Daydreams Do Not Age

Great Aunt Ella once told me a secret that I believe she had kept to herself for a life-time. Late on a summer afternoon during a visit in which we were recalling old times, she leaned towards me and said, “I do not recall the year, but it was when they were building a new Rozzelles Ferry bridge by my grandparents inn. I was young and the war was a long time past. I was the first generation born after the Civil War.

We keep our daydreams inside a Cupid’s heart shaped porcelain box in the gables of our minds.

The bridge the government was replacing was burned by Stoneman’s Raiders in April 1865. After the bridge was burned; my poppa and grandfather began to ferry people across the Catawba River like our family had done since the mid-1700s. It was good to work, again, at the family trade. We were ferrymen.

“In that mess of Reconstruction,” she continued, “it was years before a new bridge was erected across the Catawba River. At noon, we rang the bell for them to come to dinner. It took a bunch of carpenters and laborers to build the bridge. They were all from different places. There were tall men, skinny men, laughing men, fat men, men who scared me on sight, foreigners, grumblers, and Yankees. Two young men wore their Yankee fathers’ blue uniforms. They expected us to bow and whine before them. I disliked them most. All those men from every where in the world could do some talking. Those men could do sure eat. I heard my first cuss words that summer.

“It took all of us to feed them in the time allotted. Polly, Cousin Ella, Grandmother Anne, my mom, Great Grandmother Elizabeth and me; we fed them as fast as we could. I have never forgotten that summer. I made a painting of the new bridge when it was finished. It is hanging in the dining room.”

Great Aunt Ella sat back in her embroidered chair; her grey hair rested upon a hand-crocheted doily across the back of the chair. Then, she took a deep breath, leaned forward, and, quickly said, “During that time, there was a good-looking Greek man. He liked to tease me and to make me laugh. Once, he touched my hair. When the bridge was finished, he asked me to marry him.”

In that moment, Great Aunt Ella was well into her eighth decade, but her eyes sparkled like someone’s sweetheart. Her blue eyes reflected a kaleidoscope of fantasies and daydreams where an exotic stranger dwells.

Like an unrequited love, daydreams do not age. Daydreams are never bruised by reality. We keep our daydreams inside a Cupid’s heart shaped porcelain box in the gables of our minds. Daydreams are our own personal, shiny ornaments. Daydreams often spring from paths not taken. That moment of youth, laughter remembered, and boys.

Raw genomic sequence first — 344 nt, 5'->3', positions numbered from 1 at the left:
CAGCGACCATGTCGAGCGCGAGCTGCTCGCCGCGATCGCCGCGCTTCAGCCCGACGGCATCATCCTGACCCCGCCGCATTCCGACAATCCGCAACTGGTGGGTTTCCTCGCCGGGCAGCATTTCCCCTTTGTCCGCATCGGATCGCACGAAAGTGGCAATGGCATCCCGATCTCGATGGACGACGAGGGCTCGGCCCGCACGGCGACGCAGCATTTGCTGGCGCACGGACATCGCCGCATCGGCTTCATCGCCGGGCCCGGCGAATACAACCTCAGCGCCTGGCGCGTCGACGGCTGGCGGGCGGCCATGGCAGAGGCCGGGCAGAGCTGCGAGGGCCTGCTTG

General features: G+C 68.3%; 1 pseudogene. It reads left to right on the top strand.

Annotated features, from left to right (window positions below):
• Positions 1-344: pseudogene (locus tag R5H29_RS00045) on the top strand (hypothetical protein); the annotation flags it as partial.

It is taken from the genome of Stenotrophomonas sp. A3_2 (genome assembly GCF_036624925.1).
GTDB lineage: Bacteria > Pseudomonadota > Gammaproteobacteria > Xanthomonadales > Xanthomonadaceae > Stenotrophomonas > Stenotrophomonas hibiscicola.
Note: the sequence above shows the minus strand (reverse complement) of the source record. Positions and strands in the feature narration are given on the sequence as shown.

“How exciting,” I said, as I took her small hand, “what did he look like?” Great Aunt Ella blushed. Then, we laughed at it all…as women do.

In that moment, it was easy to imagine her in a long dress with a ruffled hem; she is wearing long white stockings beneath her dress and petticoats. Her long blonde hair is tied back with a ribbon; she is sitting in one of the many white rocking chairs that lined the Inn’s front porch. An exotic stranger, a golden-tanned Greek approaches. He wears a necklace around his neck. It is an orthodox cross stung on a coarse string. He winks at her when he passes and she drops her gaze towards the ground. I know she was blushing for she is still blushing these many years later. But she is pleased…like all young, pretty, and unwed sweethearts. But, she was a proper lady and her parents would never have tolerated such thoughts.

Life was good to Great Aunt Ella. She married a wonderful hard-working man and lived happily and, as far as I know, happily ever after. During her lifetime she nurtured a loving family. She lived to know her grandchildren and her great-grandchildren. But, Great Aunt Ella died before I married a Greek.

Maybe it is better that way, for I would have brought disillusion. I would have harmed her and her daydreams. On that afternoon, I wish I had made arrangements for the two of us to sail to Greece. The beauty would have swept her away. Sometimes, it is better to only daydream about temptations. We all need our day-dreams.

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